The narrator makes friends with a group who refuse to accept that Lola’s death was suicide. They gain the attention of the secret police for such ‘subversive’ activities as singing folk-songs and reading German literature. (That the novel was written in German is itself significant, representative of an assertion of difference which was persecuted under Ceausescu, trying to gather Romanian nationalistic sentiment around himself in opposition to the German-speaking minority–a significance inevitably lost in translation.) The novel catalogues the emotional, moral and mental deterioration of the various members of the group under the inevitable interrogation, surveillance and harassment which follows. A folk-song the narrator has been singing is rewritten by her interrogator as a threat to her and her friends, which she is then forced to sing:

I sang without hearing my voice. I fell from a fear full of doubt into a fear full of absolute certainty. I could sing the way water sings. Maybe the tune came from my singing grandmother’s dementia. Perhaps I knew tunes she had lost with her reason. Perhaps things that lay fallow in her brain had to pass my lips.

The narrative does not organise itself according to any strict chronology, but rather by a sequence of association, including the narrator’s memories of her home life. These fragments are presented in a broken grammar and deadpan voice which is resolutely understated, on the surface conveying little emotional involvement on the narrator’s part. The driving narrative, of course, is the development of the narrator’s psychological state, inferred from the associations she makes between one phenomenon and another, and from the terms in which she perceives the world. The repeated use of a store of key images creates a claustrophobic, inescapable reality which the narrator carries around within herself, even after she has escaped to Germany.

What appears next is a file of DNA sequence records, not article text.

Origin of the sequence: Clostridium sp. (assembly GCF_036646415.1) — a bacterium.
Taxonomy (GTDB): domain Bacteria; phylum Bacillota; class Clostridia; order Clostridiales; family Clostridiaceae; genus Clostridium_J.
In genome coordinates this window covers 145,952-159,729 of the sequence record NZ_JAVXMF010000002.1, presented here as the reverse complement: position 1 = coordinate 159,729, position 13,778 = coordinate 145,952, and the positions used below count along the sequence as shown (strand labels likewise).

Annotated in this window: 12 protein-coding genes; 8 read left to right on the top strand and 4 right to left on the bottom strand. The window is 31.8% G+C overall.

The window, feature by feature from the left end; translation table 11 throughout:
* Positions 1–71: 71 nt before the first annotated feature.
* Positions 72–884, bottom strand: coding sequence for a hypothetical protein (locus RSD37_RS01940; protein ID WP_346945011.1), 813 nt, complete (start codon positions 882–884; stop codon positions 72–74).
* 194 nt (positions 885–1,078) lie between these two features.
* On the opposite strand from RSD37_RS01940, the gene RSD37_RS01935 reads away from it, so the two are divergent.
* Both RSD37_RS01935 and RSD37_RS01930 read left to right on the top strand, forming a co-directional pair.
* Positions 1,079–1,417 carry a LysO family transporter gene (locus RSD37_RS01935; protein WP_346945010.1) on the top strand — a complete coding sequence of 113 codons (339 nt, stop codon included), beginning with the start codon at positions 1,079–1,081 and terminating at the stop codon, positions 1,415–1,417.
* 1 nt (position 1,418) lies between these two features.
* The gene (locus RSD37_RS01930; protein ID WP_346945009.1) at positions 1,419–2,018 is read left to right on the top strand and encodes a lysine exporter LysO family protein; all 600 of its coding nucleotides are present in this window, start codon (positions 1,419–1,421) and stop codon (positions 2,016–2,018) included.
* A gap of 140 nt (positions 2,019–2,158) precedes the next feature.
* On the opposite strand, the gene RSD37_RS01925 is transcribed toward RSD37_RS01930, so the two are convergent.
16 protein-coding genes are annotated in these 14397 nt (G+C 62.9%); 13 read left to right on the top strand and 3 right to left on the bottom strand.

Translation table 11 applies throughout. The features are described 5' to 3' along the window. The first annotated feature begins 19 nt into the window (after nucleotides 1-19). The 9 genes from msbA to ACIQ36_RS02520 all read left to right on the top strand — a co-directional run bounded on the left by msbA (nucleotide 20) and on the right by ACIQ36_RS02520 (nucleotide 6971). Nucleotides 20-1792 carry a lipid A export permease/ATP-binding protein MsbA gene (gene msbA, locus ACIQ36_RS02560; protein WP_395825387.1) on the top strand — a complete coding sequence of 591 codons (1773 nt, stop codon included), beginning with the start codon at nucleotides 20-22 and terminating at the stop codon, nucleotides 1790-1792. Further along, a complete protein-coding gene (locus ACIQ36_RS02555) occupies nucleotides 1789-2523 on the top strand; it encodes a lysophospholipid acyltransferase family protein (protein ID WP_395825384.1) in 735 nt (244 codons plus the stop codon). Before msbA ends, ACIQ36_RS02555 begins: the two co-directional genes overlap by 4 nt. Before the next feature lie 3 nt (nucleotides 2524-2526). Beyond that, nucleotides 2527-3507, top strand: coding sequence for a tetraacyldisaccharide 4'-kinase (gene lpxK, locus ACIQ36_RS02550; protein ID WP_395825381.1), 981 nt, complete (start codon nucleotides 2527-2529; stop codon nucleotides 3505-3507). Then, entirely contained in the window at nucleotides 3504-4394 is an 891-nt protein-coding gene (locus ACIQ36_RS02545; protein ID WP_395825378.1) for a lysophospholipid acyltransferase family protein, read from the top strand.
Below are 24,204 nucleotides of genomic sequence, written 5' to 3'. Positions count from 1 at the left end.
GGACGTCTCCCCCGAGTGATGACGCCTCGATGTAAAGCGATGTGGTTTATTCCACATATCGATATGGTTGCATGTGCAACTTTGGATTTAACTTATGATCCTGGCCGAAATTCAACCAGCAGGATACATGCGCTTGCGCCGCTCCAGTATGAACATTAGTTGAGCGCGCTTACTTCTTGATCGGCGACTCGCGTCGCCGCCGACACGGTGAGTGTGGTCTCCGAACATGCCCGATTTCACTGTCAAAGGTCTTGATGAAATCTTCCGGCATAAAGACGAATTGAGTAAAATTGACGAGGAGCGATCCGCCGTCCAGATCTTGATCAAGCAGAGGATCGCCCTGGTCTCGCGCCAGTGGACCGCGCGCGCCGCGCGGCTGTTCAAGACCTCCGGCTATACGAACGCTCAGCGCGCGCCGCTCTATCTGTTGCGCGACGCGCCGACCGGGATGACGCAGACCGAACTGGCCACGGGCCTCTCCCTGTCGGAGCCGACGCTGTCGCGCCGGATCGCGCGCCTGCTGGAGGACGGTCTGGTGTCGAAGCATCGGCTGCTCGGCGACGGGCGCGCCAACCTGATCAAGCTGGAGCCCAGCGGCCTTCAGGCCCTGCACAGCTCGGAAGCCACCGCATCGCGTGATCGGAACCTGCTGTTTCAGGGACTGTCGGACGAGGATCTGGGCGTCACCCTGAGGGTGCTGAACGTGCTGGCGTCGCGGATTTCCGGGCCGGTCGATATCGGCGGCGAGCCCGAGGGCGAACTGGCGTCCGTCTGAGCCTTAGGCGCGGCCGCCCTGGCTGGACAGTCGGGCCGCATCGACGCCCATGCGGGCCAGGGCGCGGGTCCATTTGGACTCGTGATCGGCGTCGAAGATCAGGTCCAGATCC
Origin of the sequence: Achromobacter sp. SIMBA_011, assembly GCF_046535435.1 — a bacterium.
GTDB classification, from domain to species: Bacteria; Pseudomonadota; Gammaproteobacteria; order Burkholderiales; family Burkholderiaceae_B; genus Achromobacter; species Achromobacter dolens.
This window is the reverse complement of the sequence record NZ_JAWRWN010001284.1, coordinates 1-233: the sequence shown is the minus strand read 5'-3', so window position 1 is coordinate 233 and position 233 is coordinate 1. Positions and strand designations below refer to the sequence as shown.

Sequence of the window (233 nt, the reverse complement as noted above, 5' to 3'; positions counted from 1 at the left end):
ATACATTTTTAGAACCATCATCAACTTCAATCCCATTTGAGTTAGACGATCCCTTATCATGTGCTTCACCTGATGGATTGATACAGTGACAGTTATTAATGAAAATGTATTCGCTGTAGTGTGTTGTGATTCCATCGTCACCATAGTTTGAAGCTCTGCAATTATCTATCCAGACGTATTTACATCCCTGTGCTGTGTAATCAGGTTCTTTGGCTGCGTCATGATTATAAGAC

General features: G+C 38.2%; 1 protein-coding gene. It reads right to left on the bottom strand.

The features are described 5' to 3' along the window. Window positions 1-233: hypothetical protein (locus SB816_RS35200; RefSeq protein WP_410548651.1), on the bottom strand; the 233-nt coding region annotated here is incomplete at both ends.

Similarly, unable to see the world in any terms but those he’s learned under Ceausescu, one of the group commits suicide even after managing to leave Romania. Talking of the friend upon whom this character was based, Muller has said in interview: ‘…he may have done it himself. But his nerves were in such a state, they had tormented him so much and he had left too late.’ That reality follows also the narrator literally: despite having fled to Berlin, she is somehow visited by the woman who had been her closest friend and confidant in Romanianow an informer for the secret police, it emerges. Of all that has happened, it is this which affects the narrator most, seeing how the personal has been subordinated to political purposes.
Indeed, the novel acutely portrays the way in which the worst instinctsfear and greed especiallyare manipulated by the state to gain the complicity of the general populace. Leaving the university, she strips her bed:

When I picked up the blanket to pull off the cover, I found a pig’s ear in the middle of the sheet. That was the girls’ way of saying farewell. I shook the sheet but the ear didn’t move, it was sewn on in the middle like a button.

By the end of the novel, it is obvious that those who have suffered under this regime can no more shake off the sense of suspicion with which they continue to regard everyone and everything about themselves than they can the memory of such images as these. By the end of the novel, even those who have survived the regime are unable to shake off the sense of suspicion with which they have learned to regard everyone and everything about them. Just as the reader is unable to forget the images by which the regime is represented.